Now in 2022 I can add another few paragraphs to my love of this movie because I've finally watched the Director's Cut. The differences are subtle; the nod to Scotty's nephew, slight extensions to a few of the scenes that add a little more depth to the narrative (and an odd one or to that actually remove a touch of the dynamic) but as a whole it still proves that this is a classic. Polished up and with some great extras it's a must to any collection and will more than likely be pressed up against the inevitable 4k Blu-Ray render of The Motion Picture that's recently arrived.

Perhaps back in 1982 there was even more riding on the success of a sequel than there was from The Motion Picture. That had proved the franchise could work on the big screen and attract a good size audience and takings but The Wrath of Khan had to do more for less. This one had to prove that there was longevity to this direction and it did that in spades. Even today there is no other film I have watched or quote more than this one, there is no other movie I have seen more times than this nor one that I enjoy as much on each viewing.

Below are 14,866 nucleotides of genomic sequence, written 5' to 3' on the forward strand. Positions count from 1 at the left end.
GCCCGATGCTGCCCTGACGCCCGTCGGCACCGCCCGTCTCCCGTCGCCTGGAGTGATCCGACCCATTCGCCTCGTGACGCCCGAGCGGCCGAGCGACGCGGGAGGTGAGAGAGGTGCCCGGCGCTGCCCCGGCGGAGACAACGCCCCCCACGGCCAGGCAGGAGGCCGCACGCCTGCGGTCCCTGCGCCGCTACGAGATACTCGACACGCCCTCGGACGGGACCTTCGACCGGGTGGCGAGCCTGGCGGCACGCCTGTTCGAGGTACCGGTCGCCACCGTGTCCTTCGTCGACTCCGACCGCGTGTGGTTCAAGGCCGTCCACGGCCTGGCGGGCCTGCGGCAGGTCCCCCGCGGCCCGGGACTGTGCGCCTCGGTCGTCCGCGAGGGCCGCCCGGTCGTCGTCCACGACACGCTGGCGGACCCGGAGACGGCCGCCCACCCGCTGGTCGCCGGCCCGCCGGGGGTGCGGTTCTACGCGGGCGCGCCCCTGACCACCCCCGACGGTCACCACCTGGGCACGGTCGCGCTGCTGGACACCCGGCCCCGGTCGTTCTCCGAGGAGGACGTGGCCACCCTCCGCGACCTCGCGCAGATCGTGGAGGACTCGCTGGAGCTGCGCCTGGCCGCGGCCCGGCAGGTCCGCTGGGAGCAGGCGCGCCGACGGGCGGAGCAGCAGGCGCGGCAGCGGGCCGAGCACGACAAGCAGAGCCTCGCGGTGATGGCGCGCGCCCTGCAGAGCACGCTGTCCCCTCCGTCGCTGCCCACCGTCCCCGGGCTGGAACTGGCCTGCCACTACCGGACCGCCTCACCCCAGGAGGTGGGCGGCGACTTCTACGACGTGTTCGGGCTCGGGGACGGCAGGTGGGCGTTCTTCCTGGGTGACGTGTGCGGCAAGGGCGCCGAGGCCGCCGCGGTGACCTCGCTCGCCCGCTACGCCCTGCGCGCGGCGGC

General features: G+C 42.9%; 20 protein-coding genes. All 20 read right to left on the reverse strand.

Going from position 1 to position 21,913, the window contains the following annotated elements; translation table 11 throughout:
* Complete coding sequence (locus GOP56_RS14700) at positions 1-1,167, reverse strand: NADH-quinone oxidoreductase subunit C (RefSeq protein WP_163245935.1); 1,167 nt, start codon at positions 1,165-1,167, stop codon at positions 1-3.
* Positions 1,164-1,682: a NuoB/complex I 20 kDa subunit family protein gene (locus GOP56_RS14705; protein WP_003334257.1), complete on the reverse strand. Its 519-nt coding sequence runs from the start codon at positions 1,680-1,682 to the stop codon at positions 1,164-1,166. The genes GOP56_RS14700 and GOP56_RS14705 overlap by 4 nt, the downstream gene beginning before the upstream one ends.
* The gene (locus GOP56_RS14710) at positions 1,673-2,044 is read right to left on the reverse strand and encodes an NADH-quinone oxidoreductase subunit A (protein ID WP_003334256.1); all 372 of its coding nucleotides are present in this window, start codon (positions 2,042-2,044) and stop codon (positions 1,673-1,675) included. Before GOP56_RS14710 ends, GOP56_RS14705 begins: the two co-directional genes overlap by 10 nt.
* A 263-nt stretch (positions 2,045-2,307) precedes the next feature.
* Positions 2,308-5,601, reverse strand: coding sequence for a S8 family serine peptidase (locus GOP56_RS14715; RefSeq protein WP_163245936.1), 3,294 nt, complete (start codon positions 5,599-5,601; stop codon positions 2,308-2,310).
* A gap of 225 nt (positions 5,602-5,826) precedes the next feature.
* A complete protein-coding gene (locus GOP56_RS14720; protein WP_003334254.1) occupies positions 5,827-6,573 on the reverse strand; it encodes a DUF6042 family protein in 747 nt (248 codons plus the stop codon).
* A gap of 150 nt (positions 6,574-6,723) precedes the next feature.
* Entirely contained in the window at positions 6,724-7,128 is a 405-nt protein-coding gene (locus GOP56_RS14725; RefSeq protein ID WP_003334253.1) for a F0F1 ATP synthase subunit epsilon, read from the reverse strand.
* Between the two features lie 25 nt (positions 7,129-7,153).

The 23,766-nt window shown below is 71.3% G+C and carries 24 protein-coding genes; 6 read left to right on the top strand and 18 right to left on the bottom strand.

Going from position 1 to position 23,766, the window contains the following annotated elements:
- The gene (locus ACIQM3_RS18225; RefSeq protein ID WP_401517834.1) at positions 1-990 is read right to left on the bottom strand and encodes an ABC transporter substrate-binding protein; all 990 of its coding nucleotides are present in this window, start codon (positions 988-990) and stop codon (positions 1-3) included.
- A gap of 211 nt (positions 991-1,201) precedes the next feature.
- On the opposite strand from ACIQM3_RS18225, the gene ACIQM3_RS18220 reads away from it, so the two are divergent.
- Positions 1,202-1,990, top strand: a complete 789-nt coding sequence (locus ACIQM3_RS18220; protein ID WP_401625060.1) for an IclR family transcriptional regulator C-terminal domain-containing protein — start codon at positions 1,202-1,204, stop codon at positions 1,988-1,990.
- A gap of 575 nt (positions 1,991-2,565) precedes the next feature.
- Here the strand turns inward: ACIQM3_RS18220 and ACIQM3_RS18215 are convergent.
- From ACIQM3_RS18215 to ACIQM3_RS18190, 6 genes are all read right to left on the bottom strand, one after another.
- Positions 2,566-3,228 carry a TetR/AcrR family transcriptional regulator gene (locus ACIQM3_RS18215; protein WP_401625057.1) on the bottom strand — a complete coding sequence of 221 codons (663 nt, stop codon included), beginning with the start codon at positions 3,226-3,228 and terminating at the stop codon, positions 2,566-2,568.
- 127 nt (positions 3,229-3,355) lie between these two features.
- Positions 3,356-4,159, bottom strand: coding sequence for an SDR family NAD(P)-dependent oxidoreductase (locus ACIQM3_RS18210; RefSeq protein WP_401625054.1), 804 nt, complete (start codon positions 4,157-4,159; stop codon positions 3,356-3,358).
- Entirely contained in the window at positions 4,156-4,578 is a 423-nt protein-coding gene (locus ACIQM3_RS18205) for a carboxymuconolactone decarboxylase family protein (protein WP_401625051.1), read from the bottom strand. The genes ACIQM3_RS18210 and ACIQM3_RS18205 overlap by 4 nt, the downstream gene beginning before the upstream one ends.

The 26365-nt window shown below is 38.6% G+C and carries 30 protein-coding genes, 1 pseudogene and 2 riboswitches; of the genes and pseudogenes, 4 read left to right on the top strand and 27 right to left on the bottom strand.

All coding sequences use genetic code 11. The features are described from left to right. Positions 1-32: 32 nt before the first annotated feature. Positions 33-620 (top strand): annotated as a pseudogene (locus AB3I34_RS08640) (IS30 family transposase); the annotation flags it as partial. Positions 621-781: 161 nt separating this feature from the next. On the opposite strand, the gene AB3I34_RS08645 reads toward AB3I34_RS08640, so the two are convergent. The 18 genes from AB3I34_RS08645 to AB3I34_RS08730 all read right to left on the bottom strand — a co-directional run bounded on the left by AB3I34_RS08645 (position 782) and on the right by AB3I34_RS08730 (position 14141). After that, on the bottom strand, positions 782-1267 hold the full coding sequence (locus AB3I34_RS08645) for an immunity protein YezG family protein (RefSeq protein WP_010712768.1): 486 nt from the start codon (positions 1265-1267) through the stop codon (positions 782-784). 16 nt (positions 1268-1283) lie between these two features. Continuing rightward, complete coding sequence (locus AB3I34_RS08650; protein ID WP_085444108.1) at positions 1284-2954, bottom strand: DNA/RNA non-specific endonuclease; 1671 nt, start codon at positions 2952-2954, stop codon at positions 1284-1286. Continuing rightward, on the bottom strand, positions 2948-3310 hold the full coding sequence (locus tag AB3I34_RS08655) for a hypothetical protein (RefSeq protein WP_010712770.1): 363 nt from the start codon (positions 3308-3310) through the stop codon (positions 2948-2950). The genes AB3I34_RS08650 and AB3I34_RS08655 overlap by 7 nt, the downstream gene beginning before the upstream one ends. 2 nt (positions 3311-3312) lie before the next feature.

Star Trek II The Wrath of Khan has been revered and imitated within its own franchise walls for 40 years and that love does not look set to dissipate any time soon. Maybe though there is one more thing for me to do with it and that's to see it up on the cinema screen itself as along with The Motion Picture and The Search for Spock it's one of only three Star Trek features I've not experienced in that environment. Fingers crossed it doesn't take another 40 years for me to make that happen.